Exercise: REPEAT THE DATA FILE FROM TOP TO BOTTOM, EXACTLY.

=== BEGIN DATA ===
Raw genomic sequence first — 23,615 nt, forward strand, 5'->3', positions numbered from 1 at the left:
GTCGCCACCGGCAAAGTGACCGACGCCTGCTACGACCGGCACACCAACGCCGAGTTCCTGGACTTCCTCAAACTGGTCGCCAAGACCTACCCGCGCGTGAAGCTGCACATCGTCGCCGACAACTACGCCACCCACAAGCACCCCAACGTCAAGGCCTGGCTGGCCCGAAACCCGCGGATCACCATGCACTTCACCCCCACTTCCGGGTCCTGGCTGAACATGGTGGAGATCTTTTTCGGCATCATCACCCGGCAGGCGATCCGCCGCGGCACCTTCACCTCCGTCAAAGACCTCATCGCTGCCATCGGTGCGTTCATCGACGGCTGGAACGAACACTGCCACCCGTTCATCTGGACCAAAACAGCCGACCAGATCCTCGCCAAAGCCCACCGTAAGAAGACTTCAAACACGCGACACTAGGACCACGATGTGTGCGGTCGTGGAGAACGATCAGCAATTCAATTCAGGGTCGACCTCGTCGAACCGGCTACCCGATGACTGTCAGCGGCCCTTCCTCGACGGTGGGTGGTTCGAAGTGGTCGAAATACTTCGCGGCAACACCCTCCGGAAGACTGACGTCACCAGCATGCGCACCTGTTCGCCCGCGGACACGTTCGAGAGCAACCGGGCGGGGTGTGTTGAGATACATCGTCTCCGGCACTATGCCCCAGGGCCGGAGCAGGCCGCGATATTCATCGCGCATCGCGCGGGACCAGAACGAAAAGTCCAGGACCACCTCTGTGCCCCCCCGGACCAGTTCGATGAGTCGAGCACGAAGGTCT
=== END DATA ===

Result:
Raw genomic sequence first — 23,615 nt, forward strand, 5'->3', positions numbered from 1 at the left:
GTCGCCACCGGCAAAGTGACCGACGCCTGCTACGACCGGCACACCAACGCCGAGTTCCTGGACTTCCTCAAACTGGTCGCCAAGACCTACCCGCGCGTGAAGCTGCACATCGTCGCCGACAACTACGCCACCCACAAGCACCCCAACGTCAAGGCCTGGCTGGCCCGAAACCCGCGGATCACCATGCACTTCACCCCCACTTCCGGGTCCTGGCTGAACATGGTGGAGATCTTTTTCGGCATCATCACCCGGCAGGCGATCCGCCGCGGCACCTTCACCTCCGTCAAAGACCTCATCGCTGCCATCGGTGCGTTCATCGACGGCTGGAACGAACACTGCCACCCGTTCATCTGGACCAAAACAGCCGACCAGATCCTCGCCAAAGCCCACCGTAAGAAGACTTCAAACACGCGACACTAGGACCACGATGTGTGCGGTCGTGGAGAACGATCAGCAATTCAATTCAGGGTCGACCTCGTCGAACCGGCTACCCGATGACTGTCAGCGGCCCTTCCTCGACGGTGGGTGGTTCGAAGTGGTCGAAATACTTCGCGGCAACACCCTCCGGAAGACTGACGTCACCAGCATGCGCACCTGTTCGCCCGCGGACACGTTCGAGAGCAACCGGGCGGGGTGTGTTGAGATACATCGTCTCCGGCACTATGCCCCAGGGCCGGAGCAGGCCGCGATATTCATCGCGCATCGCGCGGGACCAGAACGAAAAGTCCAGGACCACCTCTGTGCCCCCCCGGACCAGTTCGATGAGTCGAGCACGAAGGTCT